Below the surface in our society so much happens. Secrets abound. People speculate. On the street we gaff about things we hear in the shadows.
When we tackle State officials with tales of corruption, it’s quite easy for the President, Prime Minister, Chief Cop, and the entire flock of Ministers, to look Parliament square in the eye and demand, with disarming innocence, “evidence”. They know that we gaff and tell tales. So they dare us to show that corruption is not just another tale we tellin’.
Well, an American, with the eye of an outsider, roamed Georgetown and delved below the gaffing to unearth the facts of a global corruption scandal.
The American, David Casavis, who spends his time teaching at colleges in New York and launching election campaigns hoping for political office in New York’s boroughs, found out we exist because of the notorious Thomas Carroll US visa-selling case.
Casavis wanted to know how the US Foreign Service could be so caught up in such a scandal: selling US visas by way of gangsters and scoundrels, reportedly netting Carroll US$12 million in just one year.
Casavis came to our dear land, became familiar with the word Guyana, and, intrigued, fascinated, frightened, went back to New York to write a book on us.
Reading Casavis’ ‘The Thomas Carroll Affair’, published last month in the US, one gets the impression that dark and dire secrets abound below the surface of the rough and tough of daily existence in Georgetown.
Casavis delved with the dogged investigative determination of a seasoned detective, and wrote the book with the engaging reporting style of the seasoned investigative journalist. His excursion into the Guyana underworld unearthed a massive global stink within the sanctimonious US Foreign Service. We tell a great civilization by its books, its literature. Our young nation boasts great writers of yesteryear – A. J. Seymour, Martin Carter, Wilson Harris, Edgar Mittelholzer, Ian McDonald, to name the famous ones – but we lost our way, and now see books as alien.
We may not publish books about the real state of our society, as we lost that ability, that eye, for such defining action. But not so America.
There, books remain the premier teller of tales, the greatest way to gaff. Even investigative journalists now turn away, in the US, from newspapers, which fell from their glory days, to write expose after expose in books.
While we Guyanese harbour our secrets and gaff about them in the middle of Stabroek Market, the American Casavis took a peep behind the gaff curtain, saw the making of a book, and grabbed the opportunity.
And what a book it is, not only putting Guyana on the map as a place where international crime happens with wicked immunity, but also exposing a rotten core of the mighty US Foreign Service.
In the process, he exposes the US Embassy in Georgetown. The US Embassy, which we all thought of as a grand eagle of saintly sanctimonious sanity, fell from its lofty perch. Inside its sturdy, hallowed walls, corruption eats away at the fabric of society as much as outside on the streets of Georgetown.
Casavis’ book stuns. Its release, days before the US Embassy in Georgetown got caught in another shocking US visa-sale scandal involving its officer Edy Duran, could not come at a worse time.
Casavis missed many crucial underlying tracks of Guyana’s powerful underworld. This the reader may excuse, as his pen, being American, focuses more on the US Foreign Service, which seems to be his hobby.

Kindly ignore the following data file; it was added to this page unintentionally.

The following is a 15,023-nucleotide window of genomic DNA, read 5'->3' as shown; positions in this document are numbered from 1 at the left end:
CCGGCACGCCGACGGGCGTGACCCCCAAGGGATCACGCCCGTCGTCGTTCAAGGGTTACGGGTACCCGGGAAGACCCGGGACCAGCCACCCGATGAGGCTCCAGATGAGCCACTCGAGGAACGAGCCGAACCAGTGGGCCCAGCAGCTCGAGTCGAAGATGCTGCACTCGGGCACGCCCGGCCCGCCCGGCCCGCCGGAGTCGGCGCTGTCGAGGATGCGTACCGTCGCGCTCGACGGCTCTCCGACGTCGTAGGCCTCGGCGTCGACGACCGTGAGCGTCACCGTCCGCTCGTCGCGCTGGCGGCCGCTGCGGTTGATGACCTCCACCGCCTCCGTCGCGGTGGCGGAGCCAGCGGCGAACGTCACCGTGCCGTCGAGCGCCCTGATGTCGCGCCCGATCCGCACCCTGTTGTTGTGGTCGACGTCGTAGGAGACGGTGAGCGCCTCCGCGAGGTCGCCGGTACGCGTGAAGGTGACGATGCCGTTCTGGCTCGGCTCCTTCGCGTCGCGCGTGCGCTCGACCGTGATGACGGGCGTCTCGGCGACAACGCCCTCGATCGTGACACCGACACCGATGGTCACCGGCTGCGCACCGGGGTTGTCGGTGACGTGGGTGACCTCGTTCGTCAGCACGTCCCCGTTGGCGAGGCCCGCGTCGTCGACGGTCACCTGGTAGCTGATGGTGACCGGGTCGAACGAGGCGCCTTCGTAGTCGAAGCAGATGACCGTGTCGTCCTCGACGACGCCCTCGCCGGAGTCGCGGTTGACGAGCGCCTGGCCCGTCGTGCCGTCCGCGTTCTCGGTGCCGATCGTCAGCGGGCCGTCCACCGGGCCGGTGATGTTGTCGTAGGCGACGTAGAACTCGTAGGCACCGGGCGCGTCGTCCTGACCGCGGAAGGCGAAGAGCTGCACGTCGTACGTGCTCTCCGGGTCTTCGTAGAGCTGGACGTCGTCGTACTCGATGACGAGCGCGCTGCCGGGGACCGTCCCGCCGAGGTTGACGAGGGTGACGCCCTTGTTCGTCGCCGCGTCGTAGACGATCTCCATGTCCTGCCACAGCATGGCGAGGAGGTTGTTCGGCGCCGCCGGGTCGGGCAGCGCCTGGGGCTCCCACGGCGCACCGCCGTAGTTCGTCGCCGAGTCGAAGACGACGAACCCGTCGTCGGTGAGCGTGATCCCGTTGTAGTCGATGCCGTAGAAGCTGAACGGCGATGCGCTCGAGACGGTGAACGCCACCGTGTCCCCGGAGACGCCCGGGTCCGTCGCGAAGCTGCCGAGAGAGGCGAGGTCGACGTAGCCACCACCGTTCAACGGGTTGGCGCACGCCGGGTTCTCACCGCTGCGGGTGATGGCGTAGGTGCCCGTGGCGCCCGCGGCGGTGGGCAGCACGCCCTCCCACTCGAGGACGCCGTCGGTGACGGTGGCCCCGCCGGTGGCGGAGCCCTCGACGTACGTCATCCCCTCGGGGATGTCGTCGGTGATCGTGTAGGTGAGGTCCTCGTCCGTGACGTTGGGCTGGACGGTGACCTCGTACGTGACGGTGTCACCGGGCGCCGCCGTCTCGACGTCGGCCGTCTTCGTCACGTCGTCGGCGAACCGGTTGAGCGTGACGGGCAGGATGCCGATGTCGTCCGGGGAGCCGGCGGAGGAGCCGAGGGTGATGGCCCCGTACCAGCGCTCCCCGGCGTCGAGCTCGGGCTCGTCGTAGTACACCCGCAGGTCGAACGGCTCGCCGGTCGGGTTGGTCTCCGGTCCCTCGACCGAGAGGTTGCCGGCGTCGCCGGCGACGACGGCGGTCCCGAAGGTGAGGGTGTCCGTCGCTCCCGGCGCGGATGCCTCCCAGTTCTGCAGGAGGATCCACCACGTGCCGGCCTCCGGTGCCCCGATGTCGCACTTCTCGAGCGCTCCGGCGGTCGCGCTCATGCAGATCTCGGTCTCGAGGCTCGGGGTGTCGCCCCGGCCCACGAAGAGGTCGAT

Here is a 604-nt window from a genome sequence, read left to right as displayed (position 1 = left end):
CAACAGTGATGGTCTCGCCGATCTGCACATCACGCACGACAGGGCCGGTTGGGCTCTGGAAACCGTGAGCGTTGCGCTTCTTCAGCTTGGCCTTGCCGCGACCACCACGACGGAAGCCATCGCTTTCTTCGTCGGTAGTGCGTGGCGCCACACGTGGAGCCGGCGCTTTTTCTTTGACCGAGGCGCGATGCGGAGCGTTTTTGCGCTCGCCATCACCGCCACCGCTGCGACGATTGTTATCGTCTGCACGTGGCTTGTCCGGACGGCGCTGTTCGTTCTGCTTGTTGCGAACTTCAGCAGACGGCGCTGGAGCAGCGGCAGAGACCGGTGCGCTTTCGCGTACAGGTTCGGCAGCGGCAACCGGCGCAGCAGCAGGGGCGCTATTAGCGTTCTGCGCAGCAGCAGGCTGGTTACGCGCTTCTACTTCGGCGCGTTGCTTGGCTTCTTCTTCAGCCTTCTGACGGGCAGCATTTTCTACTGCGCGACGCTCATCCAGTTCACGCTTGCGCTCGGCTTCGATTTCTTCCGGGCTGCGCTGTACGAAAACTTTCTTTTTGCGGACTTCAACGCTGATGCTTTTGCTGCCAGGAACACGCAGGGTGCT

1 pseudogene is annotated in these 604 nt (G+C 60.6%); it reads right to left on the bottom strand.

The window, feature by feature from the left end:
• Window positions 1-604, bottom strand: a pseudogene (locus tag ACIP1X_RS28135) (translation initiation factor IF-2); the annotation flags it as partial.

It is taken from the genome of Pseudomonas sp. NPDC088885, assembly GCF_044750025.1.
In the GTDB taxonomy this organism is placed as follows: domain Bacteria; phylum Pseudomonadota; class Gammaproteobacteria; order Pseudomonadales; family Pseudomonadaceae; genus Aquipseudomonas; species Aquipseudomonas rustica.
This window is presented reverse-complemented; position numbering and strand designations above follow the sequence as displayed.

The US Foreign Service is so rotten, so stink, that Thomas Carroll learned the tricks of his trade not on the streets of Georgetown, from Guyana’s “smart” underworld, but from working at US Embassies in Asia – particularly Taiwan and China.
Carroll came to Guyana prepped for the role of selling visas illegally on Georgetown’s street.
Casavis does a great job to walk the reader through the development of Carroll’s interest in illegal US visas sales.
But Casavis also accomplishes an astonishing job in naming key underworld figures in Guyana, including big name police officers and business owners, who formed a ring around the Kingston-based US Embassy, and Carroll’s former rented house on Duncan Street in Lamaha Gardens.
Were we to see books like these appear, written by Guyanese who know the secrets behind the gaffs, we may see a transformed Guyana.
Casavis’ book is bound to impact the way business is done within the global US Foreign Service.
Yet, it may see little impact here, because, first of all, most Guyanese already know the secrets about the dark underworld, and second, our Government seems unlikely, unwilling, too scared, and unable, to act on evidence, no matter how verified.
Casavis relates how a thriving US visa sale “cottage industry”, spanning the globe, sees Chinese, Indians and Arabs use Guyana as a “trampoline” to the US. He names a Chinese “snakehead” from Berbice who charged US$40,000 for each Chinese getting to the US from China, through Guyana.
We tell our secrets in gaffs on the street. But when those secrets start finding their way into books published in the United States, by American college professors, we know that we now occupy a place of notoriety in the global underworld of corruption, fraud and international crime.
We now harbour global secrets, attracting America, which now finds interest in our gaffs. “In a totally corrupt country – where corruption has been going on for generations – this was mild. It was even banal”, Casavis writes, in describing the Chinese operation. What would Guyanese think of Casavis’ book? We already gaff about these things on the street.
But our secrets exposed in black and white, on the streets of America, must now face the glare of global scrutiny.
And in that, we may see some hope: hope that those dark secrets robbing us of our potential may one day see the light of justice.